The use of harm reduction interventions as more feasible alternatives to the complete drug abstinence approach of conventional biomedical paradigms of opiate treatment begs an account of how the goals of heroin recovery are defined, negotiated and contested between service providers and users. This ethnographic study of discursive constructions of “normalcy” by staff and clients at two harm reduction centers in Toronto, Canada found a diversity of narratives of heroin recovery, which illustrate the need for health services that address the different needs of heroin users. In examining staff’s conceptions of “normalcy” that rely on the control and normalization of bodies, or what Foucault calls “biopower”, contradictions are revealed in the ways staff put into practice the theory of harm reduction. In turn, a close examination of client responses to institutional goals of treatment reveals that they do not categorically conform to their caregivers’ “bio-power”. Rather, their ambiguous strategies for asserting personal identity, challenge staff’s taken-for-granted dichotomies such as addiction/recovery, use/abstinence, self-control/out of control, street/straight life.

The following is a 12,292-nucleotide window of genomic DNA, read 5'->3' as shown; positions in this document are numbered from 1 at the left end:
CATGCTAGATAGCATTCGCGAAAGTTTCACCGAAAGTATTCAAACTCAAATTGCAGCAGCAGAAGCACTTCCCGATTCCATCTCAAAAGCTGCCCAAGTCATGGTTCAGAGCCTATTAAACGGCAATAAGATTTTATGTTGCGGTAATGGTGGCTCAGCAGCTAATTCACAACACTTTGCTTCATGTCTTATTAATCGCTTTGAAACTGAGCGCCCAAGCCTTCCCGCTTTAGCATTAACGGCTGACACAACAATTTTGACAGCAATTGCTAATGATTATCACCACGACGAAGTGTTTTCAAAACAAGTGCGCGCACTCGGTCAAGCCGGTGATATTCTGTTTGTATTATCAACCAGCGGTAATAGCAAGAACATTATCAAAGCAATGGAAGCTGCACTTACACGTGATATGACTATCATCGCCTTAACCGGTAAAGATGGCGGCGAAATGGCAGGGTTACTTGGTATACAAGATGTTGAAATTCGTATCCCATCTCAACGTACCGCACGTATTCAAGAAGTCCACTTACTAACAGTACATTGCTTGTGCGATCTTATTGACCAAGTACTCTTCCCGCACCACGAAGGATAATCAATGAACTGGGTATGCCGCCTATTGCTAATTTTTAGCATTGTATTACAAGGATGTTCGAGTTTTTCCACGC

|Keywords:||Harm Reduction, Heroin Recovery, Staff and Clients, Normalcy, Methadone Treatment, Toronto|
Assistant Professor, Department of Sociology, King's University College, King's University College at the University of Western Ontario, London, Ontario, Canada
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